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Busy weekend for Lyme Regis RNLI lifeboat volunteers

Lifeboats News Release

Last weekend proved particularly busy for Lyme Regis RNLI lifeboat crew with three service calls in two days plus a regular training session.

Phot shows ILB helm searching for paraglider in difficulty. Two paragliders can be seen flying over Seatown

RNLI/Nick Marks

Lyme Regis ILB searches for paraglider in trouble off Seatown

On Saturday 7th October the volunteer crew responded to two requests from HM Coastguard to investigate reports of paragliders in difficulty in the vicinity of Golden Cap. In the first incident a fisherman reported that he had witnessed a paraglider landing on the beach and was concerned that the paraglider pilot may become cut off by the tide. The lifeboat launched at 12.42pm and arrived on scene 15 minutes later to find numerous paragliders enjoying fine weather and good flying conditions along the coast between Golden Cap and Thorncombe Beacon. The second report, less than two hours later, was to a paraglider thought to have ditched at sea in the same area. In both cases the paraglider pilots were located and found to be fit, well and in no need of assistance.

Volunteer lifeboat helm Tom Crabbe who attended both incidents said: ‘There were between 10 and 15 paragliders enjoying the good weather along the Dorset coast. Some onlookers became concerned for the safety of the paraglider pilots and reported these to the coastguard. We investigated both incidents and confirmed that the pilots had landed safely and did not require any assistance.’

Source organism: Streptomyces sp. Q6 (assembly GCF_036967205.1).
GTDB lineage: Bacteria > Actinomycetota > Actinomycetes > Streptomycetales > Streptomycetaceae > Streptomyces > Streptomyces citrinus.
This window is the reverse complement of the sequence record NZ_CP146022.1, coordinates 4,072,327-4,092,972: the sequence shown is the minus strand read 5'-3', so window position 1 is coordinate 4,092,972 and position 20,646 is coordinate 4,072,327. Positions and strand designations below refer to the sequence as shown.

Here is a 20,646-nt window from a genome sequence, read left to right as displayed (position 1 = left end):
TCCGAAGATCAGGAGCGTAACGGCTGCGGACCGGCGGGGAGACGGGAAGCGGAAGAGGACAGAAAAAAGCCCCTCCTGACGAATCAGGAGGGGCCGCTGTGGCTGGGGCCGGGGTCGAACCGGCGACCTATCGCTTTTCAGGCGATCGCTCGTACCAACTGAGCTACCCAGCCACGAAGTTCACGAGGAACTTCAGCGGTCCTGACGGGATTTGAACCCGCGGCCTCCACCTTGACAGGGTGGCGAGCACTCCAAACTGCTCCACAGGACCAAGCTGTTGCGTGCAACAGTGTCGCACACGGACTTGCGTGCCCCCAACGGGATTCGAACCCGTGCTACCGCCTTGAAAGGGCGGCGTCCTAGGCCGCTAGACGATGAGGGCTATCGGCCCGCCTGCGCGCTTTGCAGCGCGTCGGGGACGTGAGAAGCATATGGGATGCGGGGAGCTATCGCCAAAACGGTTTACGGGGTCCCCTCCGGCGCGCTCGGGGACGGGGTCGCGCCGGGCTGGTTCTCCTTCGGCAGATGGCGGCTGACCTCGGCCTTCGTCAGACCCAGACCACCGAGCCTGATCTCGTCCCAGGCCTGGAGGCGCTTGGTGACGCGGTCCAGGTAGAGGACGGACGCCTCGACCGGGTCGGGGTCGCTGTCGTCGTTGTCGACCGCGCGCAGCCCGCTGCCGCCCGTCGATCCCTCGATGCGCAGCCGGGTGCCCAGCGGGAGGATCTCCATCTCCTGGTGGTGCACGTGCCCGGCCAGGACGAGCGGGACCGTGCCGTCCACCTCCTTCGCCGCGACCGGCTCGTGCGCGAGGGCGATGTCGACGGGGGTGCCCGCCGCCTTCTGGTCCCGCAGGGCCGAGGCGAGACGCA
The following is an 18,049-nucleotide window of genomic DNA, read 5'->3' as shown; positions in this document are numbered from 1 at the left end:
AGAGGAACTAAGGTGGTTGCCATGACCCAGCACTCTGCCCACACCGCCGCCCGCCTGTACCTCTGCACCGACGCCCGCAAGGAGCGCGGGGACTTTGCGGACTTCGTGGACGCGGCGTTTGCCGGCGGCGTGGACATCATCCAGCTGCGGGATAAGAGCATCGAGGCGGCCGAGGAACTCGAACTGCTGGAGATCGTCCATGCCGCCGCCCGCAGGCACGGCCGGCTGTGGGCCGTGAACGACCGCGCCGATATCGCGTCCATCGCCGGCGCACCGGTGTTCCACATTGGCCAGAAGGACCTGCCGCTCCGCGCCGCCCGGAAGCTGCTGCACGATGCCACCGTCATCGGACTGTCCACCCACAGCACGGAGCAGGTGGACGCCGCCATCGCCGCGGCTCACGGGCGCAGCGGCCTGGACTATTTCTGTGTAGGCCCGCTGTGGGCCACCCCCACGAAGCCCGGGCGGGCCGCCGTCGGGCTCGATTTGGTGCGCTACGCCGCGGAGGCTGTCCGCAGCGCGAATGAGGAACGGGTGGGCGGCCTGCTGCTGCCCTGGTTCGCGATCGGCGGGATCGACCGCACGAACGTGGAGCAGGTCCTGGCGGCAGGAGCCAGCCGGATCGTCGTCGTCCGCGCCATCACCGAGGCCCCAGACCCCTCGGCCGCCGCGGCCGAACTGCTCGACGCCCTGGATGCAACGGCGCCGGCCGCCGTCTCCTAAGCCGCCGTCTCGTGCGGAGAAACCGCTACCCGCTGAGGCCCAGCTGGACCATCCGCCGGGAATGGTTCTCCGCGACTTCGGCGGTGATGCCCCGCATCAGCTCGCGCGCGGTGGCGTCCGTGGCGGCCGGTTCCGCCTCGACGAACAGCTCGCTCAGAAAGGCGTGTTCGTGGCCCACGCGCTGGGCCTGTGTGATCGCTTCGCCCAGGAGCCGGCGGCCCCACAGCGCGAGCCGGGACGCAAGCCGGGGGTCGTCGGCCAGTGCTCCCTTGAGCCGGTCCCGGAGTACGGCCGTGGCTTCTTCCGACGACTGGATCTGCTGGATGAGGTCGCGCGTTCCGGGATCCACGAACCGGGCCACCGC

On Sunday morning, 8th October, the volunteer crew conducted their regular bi-monthly training session which involved 12 crew spending time on the water to develop and refresh their skills during a series of exercises lasting a total of three hours.

The final chapter of the busy weekend came at 7.24pm when crew pagers sounded again to alert the volunteers of the need to assist a six metre motor boat with two people on board which was having machinery problems a short distance off the beach at Seatown. The crew launched their inshore lifeboat Spirit of Loch Fyne nine minutes later, located the damaged vessel and escorted it to the safety of West Bay harbour before returning to Lyme Regis at 9pm.

Notes to editors

Phot 1. Lyme Regis RNLI lifeboat crew with paraglider off Seatown in Dorset. Photo credit - RNLI

Contact Details Nick Marks, Deputy Lifeboat Press Officer Lyme Regis RNLI. Telephone 07568 187582

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The RNLI charity saves lives at sea. Its volunteers provide a 24-hour search and rescue service around the United Kingdom and Republic of Ireland coasts. The RNLI operates 238 lifeboat stations in the UK and Ireland and more than 240 lifeguard units on beaches around the UK and Channel Islands. The RNLI is independent of Coastguard and government and depends on voluntary donations and legacies to maintain its rescue service. Since the RNLI was founded in 1824, its lifeboat crews and lifeguards have saved over 142,700 lives.

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